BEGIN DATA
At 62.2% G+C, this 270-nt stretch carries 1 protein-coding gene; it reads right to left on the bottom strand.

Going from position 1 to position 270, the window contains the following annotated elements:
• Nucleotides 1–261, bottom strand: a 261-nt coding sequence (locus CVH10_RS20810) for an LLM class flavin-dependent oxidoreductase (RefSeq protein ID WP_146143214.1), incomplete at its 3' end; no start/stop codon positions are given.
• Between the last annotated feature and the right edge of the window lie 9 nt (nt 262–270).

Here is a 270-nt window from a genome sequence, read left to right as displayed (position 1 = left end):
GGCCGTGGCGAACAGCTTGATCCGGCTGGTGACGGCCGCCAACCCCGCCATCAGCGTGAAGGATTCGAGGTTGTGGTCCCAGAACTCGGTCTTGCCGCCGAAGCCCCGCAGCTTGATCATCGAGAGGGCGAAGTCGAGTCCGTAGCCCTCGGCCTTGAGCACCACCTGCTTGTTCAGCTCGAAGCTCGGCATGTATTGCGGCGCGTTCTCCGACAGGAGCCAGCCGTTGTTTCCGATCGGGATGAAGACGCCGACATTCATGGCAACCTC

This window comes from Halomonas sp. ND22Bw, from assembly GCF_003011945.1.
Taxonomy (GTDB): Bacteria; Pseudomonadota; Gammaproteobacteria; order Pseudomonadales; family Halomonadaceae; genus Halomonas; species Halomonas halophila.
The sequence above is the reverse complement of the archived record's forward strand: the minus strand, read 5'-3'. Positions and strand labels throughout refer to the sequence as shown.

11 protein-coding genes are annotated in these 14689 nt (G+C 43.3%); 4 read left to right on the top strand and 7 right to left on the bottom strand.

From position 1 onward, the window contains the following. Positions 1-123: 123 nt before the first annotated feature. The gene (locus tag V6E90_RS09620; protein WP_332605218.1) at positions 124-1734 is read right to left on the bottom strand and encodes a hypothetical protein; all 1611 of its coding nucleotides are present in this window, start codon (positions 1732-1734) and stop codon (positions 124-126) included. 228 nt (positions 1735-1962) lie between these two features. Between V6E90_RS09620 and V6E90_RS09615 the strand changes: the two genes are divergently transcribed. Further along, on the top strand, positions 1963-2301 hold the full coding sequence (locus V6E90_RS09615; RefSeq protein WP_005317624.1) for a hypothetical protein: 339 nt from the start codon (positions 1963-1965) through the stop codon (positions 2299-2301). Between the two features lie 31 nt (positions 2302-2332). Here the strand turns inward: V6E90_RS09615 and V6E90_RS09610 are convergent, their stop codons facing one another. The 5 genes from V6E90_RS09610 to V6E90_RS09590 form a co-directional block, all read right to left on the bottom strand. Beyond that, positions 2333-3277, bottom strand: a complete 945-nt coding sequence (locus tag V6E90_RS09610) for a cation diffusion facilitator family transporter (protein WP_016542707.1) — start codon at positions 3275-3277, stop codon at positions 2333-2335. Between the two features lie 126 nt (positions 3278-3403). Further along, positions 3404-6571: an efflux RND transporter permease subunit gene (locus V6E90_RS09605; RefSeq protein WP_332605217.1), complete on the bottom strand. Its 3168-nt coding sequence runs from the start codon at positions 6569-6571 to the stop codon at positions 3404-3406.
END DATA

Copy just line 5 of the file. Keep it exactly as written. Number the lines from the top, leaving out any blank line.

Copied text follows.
Here is a 270-nt window from a genome sequence, read left to right as displayed (position 1 = left end):